By Rebecca Carballo, Milwaukee Neighborhood News Service   Published Jun 25, 2016 at 10:26 AM

North Division High School students Tatiana Loyd and Qiaira Mathews, who designed a mobile app to comfort children who suffer from serious diseases, currently hold second place in a national app-making contest. They are trying to rally enough support to win the Fan Favorite competition before voting closes on July 19.

Their app is one of six finalists in the NAF and Lenovo Scholars Network National Mobile Apps contest.

Mathews, a junior, got the idea for the app, "Emoji Encouragement," from her aunt who works at a hospital and often needs to comfort patients. Loyd, a senior, said she liked the concept because she was frequently in and out of the hospital as a child.

"When she came to me with the idea, I was in love with it," Loyd said. "If I would have had this, it would have been helpful because the nurses couldn’t be with me every minute of the day."

The two teamed up in a computer science class and began to develop the app.

Users rate their mood on a scale of 1-10, and the app provides an encouraging phrase accompanied by an emoji the girls designed themselves. "Apple doesn’t have these emojis, but they’re going to want them," Mathews said with a smile.

The teens have a light-hearted demeanor, but they worked tirelessly. At one point, they had to start over after an incident where all their work was erased. Loyd said the months spent on "Emoji Encouragement" was worth it because the app was personal to them. "We put ourselves in the app just as much as we put in time," Loyd said.

Matthews said they worked on the app from November 2015 until April. During this time they created 15-20 phrases of encouragement for each mood, such as "broken-hearted" or "joyful."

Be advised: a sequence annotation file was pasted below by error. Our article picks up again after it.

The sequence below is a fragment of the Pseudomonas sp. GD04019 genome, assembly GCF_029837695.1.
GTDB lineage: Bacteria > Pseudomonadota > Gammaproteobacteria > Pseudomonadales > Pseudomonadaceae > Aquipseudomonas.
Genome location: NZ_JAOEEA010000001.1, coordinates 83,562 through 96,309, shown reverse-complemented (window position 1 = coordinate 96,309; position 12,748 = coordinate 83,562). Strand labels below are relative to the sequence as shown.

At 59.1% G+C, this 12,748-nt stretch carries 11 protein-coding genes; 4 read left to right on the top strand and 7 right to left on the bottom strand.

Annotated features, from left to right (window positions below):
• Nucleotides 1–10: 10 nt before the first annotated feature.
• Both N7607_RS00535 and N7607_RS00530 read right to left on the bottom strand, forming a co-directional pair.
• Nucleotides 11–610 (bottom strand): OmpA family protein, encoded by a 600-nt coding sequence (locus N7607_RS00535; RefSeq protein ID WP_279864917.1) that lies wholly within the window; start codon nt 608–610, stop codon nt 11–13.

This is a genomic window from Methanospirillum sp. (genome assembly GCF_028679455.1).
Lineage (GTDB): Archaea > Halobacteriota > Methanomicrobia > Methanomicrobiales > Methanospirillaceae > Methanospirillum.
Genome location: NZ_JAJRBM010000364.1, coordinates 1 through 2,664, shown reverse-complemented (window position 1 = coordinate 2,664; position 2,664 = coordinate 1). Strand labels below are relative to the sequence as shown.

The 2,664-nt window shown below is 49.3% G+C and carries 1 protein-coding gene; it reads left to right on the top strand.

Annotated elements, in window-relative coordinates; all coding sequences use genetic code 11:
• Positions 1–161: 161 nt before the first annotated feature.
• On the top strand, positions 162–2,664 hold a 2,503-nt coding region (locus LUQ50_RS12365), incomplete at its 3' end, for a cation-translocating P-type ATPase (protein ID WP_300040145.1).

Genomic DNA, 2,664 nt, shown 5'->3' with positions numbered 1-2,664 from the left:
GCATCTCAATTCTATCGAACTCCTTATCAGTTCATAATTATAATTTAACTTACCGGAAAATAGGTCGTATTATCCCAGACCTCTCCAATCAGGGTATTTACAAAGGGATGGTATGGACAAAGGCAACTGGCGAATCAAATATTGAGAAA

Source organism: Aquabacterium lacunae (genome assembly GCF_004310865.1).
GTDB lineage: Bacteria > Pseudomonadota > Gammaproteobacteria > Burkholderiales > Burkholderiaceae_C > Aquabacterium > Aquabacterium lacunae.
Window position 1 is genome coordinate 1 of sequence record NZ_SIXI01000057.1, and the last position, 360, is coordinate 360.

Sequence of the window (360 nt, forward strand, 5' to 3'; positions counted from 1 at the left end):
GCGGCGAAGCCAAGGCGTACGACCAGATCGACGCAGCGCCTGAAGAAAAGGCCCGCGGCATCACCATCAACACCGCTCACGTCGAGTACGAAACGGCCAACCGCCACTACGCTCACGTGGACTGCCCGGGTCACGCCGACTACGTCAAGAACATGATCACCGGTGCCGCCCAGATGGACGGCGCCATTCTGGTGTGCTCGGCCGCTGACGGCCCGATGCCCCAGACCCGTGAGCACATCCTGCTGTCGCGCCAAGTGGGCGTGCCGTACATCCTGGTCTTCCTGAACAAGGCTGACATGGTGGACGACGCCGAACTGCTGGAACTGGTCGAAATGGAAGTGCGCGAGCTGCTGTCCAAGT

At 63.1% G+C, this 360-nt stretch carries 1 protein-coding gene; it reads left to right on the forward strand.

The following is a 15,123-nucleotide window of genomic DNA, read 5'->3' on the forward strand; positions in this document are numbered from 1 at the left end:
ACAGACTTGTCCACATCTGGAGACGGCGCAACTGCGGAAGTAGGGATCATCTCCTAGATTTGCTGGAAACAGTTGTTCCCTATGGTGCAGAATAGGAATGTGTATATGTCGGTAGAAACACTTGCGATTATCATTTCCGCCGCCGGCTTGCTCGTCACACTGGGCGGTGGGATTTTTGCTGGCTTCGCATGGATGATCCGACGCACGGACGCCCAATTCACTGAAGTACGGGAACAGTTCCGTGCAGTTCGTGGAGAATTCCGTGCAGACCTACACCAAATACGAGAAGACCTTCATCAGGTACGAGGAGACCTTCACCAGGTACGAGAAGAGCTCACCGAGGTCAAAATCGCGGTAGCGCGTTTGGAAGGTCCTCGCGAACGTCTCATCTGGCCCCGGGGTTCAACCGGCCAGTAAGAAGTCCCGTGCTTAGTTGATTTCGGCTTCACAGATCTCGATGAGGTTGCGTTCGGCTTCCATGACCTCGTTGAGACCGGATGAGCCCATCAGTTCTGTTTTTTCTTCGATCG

One of the phrases for "broken-hearted" is "I know you can handle this." If a child chooses "joyful," one he or she may hear,"You are beautiful in every single way."

The students’ unwavering effort did not go unnoticed. Melissa DeFalco Menge, their computer science teacher was impressed by their work ethic.

"These girls are dedicated," DeFalco Menge said. "Not everyone was positive about them winning, but they took the hits and they kept going."

"Even though it was time consuming, mind wrecking, frustrating — it was overall a real fun experience," Loyd said. "I like doing it because it helps bring your ideas to life."

The girls received a great deal of support from other schools in the state. Students at Washington High School of Information Technology, which won last year, advocated for Loyd and Matthews. Support extended all the way to Baraboo High School where a student developed an app for users to vote for Loyd and Matthews.

DeFalco Menge raved about "Emoji Encouragement." She said she has shown the app to multiple people, and they all had positive reactions. "Once you start to show the app to people, they start to smile," DeFalco Menge added.

The app also received good reviews on Google Play, where it is rated 4.8 stars.

Loyd and Matthews have been spreading the word through social media and word of mouth. They are looking into visiting Children’s Hospital of Wisconsin to have some of the patients try the app.

"The one thing I want is to work with the kids this app is made for," Loyd said. "After that, I don’t even care if we win fan favorite. I just want to see if the app can do what it’s actually supposed to do."